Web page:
- Scan down the left side of the column until they find something interesting

- Read anything interesting in more detail

- Continue scanning down


F-SHAPED The f-shaped scanning pattern is one of the most common. It is fixated on the top and left side of whatever you are reading–similar to how we read books, websites, and other text-based work. People tend to scan in an F-pattern when they are trying to be efficient or are not committed to reading every word. The design example of Hello Healthy is left aligned and uses text in this manner. Most people will read the product label sequentially: 'Hello Healthy', 'Cleansing Wash', 'Naturally Beautiful Cosmetics', possibly followed by ingredient list below it. The most important information for the company is shared first–of course, size, contrast and spacing play a major role in the effectiveness of this label too!



COLOUR


Colour can draw attention and make certain words and elements stand out.


When your product is sitting on a shelf next to other products, colour can be a powerful way to draw attention and leave an impression. Sometimes consumers need to see your product multiple times before they decide to purchase it. Brand recognition goes a long way in establishing trust and credibility, and colour is a powerful way to do it!

In our first example of Lillevik Alpine, each label uses the same logo and shade of blue to establish brand identity. However, they also use bold background colours to differentiate between the differ types of cider.


Colour can be used to highlight product details/features. In the example of Rapscallion Soda below, colour is being used to help customers differentiate between flavours:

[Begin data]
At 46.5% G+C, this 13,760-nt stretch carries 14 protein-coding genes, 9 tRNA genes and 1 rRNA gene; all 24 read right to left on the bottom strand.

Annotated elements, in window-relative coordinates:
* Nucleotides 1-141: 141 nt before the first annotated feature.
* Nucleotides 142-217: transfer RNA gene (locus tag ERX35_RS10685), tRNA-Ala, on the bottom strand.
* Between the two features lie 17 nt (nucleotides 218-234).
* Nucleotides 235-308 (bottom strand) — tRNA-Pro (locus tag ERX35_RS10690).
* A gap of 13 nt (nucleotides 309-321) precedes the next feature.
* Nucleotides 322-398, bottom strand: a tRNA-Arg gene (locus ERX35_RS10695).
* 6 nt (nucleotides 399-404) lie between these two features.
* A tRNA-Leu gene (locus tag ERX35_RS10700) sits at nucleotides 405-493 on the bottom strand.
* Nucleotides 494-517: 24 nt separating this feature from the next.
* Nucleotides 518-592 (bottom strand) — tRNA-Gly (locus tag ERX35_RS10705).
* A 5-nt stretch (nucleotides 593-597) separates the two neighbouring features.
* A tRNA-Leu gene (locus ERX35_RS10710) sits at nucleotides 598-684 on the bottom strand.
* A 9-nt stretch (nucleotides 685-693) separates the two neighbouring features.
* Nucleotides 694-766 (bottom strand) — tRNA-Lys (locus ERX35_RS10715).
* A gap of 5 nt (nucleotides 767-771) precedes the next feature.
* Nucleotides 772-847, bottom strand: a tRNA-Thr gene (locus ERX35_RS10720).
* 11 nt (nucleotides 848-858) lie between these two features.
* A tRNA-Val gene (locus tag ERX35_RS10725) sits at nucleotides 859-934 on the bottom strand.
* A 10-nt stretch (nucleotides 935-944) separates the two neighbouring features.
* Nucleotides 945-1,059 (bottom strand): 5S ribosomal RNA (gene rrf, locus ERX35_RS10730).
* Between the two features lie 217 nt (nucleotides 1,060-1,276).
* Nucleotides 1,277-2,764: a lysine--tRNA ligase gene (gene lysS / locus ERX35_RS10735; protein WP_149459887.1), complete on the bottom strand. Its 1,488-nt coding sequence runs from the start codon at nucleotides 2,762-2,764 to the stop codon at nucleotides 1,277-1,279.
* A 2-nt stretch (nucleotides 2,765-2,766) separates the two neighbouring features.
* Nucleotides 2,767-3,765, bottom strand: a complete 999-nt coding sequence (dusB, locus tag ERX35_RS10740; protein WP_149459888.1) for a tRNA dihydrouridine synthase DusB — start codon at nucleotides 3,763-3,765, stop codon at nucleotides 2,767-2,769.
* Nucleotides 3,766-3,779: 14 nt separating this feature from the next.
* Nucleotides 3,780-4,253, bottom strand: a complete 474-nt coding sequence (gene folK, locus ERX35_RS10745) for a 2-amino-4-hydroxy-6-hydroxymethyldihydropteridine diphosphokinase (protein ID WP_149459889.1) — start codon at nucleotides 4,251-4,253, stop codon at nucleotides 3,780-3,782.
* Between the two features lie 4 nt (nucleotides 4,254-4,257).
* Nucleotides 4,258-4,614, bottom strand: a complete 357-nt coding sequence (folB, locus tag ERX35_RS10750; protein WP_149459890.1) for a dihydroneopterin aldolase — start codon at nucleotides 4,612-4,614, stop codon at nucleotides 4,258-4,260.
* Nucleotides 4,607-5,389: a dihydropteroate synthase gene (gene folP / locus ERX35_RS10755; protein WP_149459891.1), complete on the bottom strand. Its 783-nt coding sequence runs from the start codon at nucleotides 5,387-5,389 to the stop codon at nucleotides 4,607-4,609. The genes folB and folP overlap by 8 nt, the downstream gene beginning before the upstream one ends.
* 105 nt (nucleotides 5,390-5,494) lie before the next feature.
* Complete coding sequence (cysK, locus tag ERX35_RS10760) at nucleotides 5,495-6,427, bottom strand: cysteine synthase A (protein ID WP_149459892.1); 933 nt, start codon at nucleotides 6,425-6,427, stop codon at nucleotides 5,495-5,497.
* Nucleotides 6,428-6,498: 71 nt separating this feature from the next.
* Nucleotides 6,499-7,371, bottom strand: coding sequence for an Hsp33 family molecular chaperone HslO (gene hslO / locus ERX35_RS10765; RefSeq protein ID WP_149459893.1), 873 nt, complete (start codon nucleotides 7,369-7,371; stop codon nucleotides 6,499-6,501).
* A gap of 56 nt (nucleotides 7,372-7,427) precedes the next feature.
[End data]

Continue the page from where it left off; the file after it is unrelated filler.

All colours have particular associations. In the above example, green is associated with lime, red is associated with cherry, and yellow is associated with mango. Using existing associations, whether it is food related or not, can help your customer quickly and effectively make a decision.


CONTRAST

Contrast can help enhance, dull, or draw attention to text or other visual elements.


There is no single rule for using contrast effectively. However (with many exceptions), light colours tend to jump forward, while dark colours tend to recede. Black and white are often the most effective set of contrasting tones for this reason. In the example of Little's Coffee, we can see that the white text jumps out on the black square. Despite the busy background (which has contrast between the light and dark pink), the greatest contrast on the label is between the black and white–which draws your eye immediately!

Another elegant way to use contrast is the use a transparent label that contrasts with the product. In the example of Spicy Treat, the white text and illustrative elements stand out against the colour of the jams.




SPACING

Effective spacing gives every element room to breathe.


Spacing in your visual hierarchy should be used to give all your graphic elements more space and room to breathe, which makes it easier for the viewer to identify all of the information in your design and order them by importance. In the example of Fliring Beer, the logo, name of the beer, type of beer, and description of the flavour profile are separated by colour, size, and the subtle addition of lines (imagine how hard it would be to read if they didn't do any of that!). This helps customers easily identify different types of information, which can help them make an informed decision.